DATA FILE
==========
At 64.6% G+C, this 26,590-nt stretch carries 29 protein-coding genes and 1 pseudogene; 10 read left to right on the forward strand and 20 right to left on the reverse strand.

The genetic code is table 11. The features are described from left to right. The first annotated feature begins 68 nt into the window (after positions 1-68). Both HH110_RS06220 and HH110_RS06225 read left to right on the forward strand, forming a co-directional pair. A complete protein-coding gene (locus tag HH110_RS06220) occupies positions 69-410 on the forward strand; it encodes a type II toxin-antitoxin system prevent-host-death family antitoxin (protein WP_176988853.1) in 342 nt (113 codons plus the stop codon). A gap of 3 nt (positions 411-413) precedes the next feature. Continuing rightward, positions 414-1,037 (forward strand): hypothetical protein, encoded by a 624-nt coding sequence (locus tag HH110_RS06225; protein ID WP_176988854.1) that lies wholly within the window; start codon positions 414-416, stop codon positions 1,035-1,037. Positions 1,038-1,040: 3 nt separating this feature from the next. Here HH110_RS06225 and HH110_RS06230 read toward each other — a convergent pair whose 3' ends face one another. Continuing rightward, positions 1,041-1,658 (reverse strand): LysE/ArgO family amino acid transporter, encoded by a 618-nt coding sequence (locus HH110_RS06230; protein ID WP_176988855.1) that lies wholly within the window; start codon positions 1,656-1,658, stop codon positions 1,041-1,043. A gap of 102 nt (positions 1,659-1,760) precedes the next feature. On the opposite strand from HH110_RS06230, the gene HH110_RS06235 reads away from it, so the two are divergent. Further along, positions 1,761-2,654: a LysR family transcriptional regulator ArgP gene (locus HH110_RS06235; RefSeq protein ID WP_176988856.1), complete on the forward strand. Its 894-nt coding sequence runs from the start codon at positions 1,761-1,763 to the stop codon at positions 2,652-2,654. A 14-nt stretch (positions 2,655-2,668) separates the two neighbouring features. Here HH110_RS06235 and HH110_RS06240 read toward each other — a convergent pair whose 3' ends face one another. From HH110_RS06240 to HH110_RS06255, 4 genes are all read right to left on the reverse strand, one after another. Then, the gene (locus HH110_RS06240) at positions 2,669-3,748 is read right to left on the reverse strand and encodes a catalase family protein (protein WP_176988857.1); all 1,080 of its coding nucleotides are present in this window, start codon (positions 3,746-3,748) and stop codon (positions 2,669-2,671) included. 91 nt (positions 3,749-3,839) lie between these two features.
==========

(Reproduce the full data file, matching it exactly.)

At 64.6% G+C, this 26,590-nt stretch carries 29 protein-coding genes and 1 pseudogene; 10 read left to right on the forward strand and 20 right to left on the reverse strand.

The genetic code is table 11. The features are described from left to right. The first annotated feature begins 68 nt into the window (after positions 1-68). Both HH110_RS06220 and HH110_RS06225 read left to right on the forward strand, forming a co-directional pair. A complete protein-coding gene (locus tag HH110_RS06220) occupies positions 69-410 on the forward strand; it encodes a type II toxin-antitoxin system prevent-host-death family antitoxin (protein WP_176988853.1) in 342 nt (113 codons plus the stop codon). A gap of 3 nt (positions 411-413) precedes the next feature. Continuing rightward, positions 414-1,037 (forward strand): hypothetical protein, encoded by a 624-nt coding sequence (locus tag HH110_RS06225; protein ID WP_176988854.1) that lies wholly within the window; start codon positions 414-416, stop codon positions 1,035-1,037. Positions 1,038-1,040: 3 nt separating this feature from the next. Here HH110_RS06225 and HH110_RS06230 read toward each other — a convergent pair whose 3' ends face one another. Continuing rightward, positions 1,041-1,658 (reverse strand): LysE/ArgO family amino acid transporter, encoded by a 618-nt coding sequence (locus HH110_RS06230; protein ID WP_176988855.1) that lies wholly within the window; start codon positions 1,656-1,658, stop codon positions 1,041-1,043. A gap of 102 nt (positions 1,659-1,760) precedes the next feature. On the opposite strand from HH110_RS06230, the gene HH110_RS06235 reads away from it, so the two are divergent. Further along, positions 1,761-2,654: a LysR family transcriptional regulator ArgP gene (locus HH110_RS06235; RefSeq protein ID WP_176988856.1), complete on the forward strand. Its 894-nt coding sequence runs from the start codon at positions 1,761-1,763 to the stop codon at positions 2,652-2,654. A 14-nt stretch (positions 2,655-2,668) separates the two neighbouring features. Here HH110_RS06235 and HH110_RS06240 read toward each other — a convergent pair whose 3' ends face one another. From HH110_RS06240 to HH110_RS06255, 4 genes are all read right to left on the reverse strand, one after another. Then, the gene (locus HH110_RS06240) at positions 2,669-3,748 is read right to left on the reverse strand and encodes a catalase family protein (protein WP_176988857.1); all 1,080 of its coding nucleotides are present in this window, start codon (positions 3,746-3,748) and stop codon (positions 2,669-2,671) included. 91 nt (positions 3,749-3,839) lie between these two features.